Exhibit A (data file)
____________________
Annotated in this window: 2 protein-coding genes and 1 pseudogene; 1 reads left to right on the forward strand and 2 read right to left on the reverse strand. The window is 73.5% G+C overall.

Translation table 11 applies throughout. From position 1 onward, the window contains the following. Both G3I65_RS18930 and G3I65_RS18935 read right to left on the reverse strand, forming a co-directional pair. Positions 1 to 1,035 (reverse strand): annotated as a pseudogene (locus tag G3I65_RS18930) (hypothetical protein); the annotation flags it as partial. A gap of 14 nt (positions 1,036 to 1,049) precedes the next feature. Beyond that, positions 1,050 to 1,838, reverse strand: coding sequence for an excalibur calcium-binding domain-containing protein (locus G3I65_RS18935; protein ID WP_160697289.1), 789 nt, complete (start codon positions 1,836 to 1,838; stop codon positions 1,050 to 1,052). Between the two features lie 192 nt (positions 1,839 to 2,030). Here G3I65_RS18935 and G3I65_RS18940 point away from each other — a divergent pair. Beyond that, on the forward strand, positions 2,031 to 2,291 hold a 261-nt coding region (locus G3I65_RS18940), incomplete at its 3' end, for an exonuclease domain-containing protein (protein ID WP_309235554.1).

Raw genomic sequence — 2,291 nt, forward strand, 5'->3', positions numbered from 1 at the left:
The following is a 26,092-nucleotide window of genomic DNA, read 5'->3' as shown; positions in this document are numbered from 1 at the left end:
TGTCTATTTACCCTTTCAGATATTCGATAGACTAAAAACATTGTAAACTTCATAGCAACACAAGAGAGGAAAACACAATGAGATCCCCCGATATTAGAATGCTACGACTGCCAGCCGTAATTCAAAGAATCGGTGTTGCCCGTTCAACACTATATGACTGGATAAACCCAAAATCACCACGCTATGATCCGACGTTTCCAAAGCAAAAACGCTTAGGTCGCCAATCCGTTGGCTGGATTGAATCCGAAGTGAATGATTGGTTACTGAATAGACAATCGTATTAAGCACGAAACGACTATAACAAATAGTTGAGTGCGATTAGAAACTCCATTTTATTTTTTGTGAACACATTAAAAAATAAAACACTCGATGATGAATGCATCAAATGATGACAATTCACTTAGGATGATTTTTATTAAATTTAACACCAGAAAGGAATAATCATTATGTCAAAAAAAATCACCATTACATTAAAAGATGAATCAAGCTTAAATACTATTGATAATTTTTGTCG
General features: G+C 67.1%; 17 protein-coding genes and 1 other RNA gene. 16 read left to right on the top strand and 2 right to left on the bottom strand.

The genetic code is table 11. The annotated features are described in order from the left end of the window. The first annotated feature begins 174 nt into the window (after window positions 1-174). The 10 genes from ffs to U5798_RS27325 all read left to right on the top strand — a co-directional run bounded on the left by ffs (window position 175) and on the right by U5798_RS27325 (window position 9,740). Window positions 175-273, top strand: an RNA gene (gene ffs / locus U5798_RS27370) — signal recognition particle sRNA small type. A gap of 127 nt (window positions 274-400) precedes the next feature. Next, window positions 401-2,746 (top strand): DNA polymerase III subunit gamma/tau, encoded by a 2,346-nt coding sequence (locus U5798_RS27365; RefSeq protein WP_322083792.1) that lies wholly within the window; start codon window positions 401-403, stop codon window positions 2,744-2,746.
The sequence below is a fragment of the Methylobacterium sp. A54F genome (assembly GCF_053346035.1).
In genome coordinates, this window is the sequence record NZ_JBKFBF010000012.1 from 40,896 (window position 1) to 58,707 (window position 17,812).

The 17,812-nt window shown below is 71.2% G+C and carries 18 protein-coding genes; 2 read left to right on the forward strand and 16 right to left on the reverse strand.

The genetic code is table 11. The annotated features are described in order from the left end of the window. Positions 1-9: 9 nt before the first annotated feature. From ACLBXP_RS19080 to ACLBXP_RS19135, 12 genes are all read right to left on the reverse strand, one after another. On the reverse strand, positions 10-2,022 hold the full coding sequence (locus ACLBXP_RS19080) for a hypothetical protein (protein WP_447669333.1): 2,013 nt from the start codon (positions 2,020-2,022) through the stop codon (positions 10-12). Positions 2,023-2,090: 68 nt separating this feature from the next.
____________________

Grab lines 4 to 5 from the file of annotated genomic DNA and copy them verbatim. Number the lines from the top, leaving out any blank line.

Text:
The following is a 26,092-nucleotide window of genomic DNA, read 5'->3' as shown; positions in this document are numbered from 1 at the left end:
TGTCTATTTACCCTTTCAGATATTCGATAGACTAAAAACATTGTAAACTTCATAGCAACACAAGAGAGGAAAACACAATGAGATCCCCCGATATTAGAATGCTACGACTGCCAGCCGTAATTCAAAGAATCGGTGTTGCCCGTTCAACACTATATGACTGGATAAACCCAAAATCACCACGCTATGATCCGACGTTTCCAAAGCAAAAACGCTTAGGTCGCCAATCCGTTGGCTGGATTGAATCCGAAGTGAATGATTGGTTACTGAATAGACAATCGTATTAAGCACGAAACGACTATAACAAATAGTTGAGTGCGATTAGAAACTCCATTTTATTTTTTGTGAACACATTAAAAAATAAAACACTCGATGATGAATGCATCAAATGATGACAATTCACTTAGGATGATTTTTATTAAATTTAACACCAGAAAGGAATAATCATTATGTCAAAAAAAATCACCATTACATTAAAAGATGAATCAAGCTTAAATACTATTGATAATTTTTGTCG